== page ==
Wednesday, 31 May 2017

The Lighthouse of Alexandria

The Lighthouse of Alexandria, sometimes called the Pharos of Alexandria, was a lighthouse built by the Ptolemaic Kingdom between 280 and 247 BC which was between 120 and 137 m (394 and 449 ft) tall.

One of the Seven Wonders of the Ancient World, for many centuries it was one of the tallest man-made structures in the world. Badly damaged by three earthquakes between AD 956 and 1323, it then became an abandoned ruin.
Pharos was a small island located on the western edge of the Nile Delta. In 332 BC Alexander the Great founded the city of Alexandria on an isthmus opposite Pharos. Alexandria and Pharos were later connected by a mole spanning more than 1200 metres. The lighthouse was constructed in the 3rd century BC. After Alexander the Great died at age 32, the first Ptolemy (Ptolemy I Soter) announced himself king in 305 BC, and commissioned its construction shortly thereafter. The building was finished during the reign of his son, the second Ptolemy (Ptolemy II Philadelphus). It took twelve years to complete, at a total cost of 800 talents. The light was produced by a furnace at the top, and the tower was said to have been built mostly with solid blocks of limestone.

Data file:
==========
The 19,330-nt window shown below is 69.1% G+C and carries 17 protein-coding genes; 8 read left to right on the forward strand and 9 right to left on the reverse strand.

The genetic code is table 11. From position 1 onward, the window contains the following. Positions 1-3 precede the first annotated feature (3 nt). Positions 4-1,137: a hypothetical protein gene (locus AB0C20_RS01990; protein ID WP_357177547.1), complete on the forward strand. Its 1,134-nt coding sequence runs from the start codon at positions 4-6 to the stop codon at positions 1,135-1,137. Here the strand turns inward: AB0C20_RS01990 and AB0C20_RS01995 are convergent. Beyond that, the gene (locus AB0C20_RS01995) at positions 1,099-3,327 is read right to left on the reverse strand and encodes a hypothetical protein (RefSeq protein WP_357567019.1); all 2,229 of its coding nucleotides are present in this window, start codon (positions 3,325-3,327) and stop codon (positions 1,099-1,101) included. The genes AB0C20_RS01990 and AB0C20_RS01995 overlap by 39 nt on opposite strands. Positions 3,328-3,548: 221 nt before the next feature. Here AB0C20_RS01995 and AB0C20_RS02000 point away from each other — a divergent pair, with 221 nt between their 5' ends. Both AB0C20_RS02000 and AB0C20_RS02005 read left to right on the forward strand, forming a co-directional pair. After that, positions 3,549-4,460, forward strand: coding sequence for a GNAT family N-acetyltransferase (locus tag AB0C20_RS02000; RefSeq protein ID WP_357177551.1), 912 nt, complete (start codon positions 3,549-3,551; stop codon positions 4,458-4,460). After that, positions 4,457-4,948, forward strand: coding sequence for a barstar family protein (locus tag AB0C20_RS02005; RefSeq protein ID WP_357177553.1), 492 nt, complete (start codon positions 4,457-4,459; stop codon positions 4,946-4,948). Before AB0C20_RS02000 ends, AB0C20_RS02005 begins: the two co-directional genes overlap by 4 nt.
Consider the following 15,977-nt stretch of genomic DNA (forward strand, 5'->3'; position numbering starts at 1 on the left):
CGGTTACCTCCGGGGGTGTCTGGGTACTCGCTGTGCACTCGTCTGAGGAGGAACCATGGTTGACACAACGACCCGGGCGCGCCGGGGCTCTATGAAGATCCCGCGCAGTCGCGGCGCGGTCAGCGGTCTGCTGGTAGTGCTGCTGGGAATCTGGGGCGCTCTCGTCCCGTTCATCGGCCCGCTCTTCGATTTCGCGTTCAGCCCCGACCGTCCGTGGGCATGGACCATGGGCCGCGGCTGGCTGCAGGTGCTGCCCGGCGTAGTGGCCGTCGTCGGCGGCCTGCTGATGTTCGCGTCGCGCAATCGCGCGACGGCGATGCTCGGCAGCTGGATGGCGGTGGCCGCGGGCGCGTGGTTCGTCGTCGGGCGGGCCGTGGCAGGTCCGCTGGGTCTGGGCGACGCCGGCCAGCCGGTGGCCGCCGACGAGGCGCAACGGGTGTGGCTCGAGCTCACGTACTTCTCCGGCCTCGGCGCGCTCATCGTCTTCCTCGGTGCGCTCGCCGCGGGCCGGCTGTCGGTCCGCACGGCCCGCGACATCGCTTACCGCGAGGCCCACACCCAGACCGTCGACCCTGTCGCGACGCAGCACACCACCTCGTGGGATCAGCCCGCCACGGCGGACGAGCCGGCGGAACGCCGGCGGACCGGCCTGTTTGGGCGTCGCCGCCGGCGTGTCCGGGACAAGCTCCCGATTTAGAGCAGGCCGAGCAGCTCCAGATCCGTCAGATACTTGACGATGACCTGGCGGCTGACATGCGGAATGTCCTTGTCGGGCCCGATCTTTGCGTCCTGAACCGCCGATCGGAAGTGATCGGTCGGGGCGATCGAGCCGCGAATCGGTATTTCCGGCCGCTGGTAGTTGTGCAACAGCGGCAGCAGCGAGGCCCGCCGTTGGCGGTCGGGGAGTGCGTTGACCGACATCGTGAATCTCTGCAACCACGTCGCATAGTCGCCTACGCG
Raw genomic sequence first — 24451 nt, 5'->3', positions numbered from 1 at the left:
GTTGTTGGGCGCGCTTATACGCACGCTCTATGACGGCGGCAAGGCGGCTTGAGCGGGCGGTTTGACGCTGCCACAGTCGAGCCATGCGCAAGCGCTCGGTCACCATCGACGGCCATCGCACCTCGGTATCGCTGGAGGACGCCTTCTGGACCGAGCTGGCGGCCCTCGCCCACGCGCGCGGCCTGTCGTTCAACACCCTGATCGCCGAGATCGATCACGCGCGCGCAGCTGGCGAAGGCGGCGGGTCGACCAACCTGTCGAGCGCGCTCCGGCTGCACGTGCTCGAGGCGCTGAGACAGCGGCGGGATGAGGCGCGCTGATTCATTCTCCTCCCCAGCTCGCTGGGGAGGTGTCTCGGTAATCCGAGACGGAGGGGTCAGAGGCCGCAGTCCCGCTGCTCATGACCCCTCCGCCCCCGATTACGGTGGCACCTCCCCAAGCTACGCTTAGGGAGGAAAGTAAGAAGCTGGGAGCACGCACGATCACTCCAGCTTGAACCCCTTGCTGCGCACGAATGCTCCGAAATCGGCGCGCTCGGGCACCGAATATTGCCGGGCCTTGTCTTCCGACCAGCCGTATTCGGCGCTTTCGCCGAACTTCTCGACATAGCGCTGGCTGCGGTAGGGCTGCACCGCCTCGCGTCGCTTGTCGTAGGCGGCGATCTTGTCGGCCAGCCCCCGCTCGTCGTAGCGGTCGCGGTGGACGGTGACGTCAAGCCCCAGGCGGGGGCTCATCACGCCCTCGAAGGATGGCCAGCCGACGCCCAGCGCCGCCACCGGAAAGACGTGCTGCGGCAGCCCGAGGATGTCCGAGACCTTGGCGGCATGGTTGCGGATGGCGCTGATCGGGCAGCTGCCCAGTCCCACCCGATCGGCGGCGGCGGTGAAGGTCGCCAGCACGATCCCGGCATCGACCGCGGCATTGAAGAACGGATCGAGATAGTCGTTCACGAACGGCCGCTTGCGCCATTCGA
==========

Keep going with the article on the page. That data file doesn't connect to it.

The lighthouse was badly damaged in the earthquake of 956, and then again in 1303 and 1323. Finally the stubby remnant disappeared in 1480. Archaeologists re-discovered the physical remains of the lighthouse in late 1994 on the floor of Alexandria's Eastern Harbour.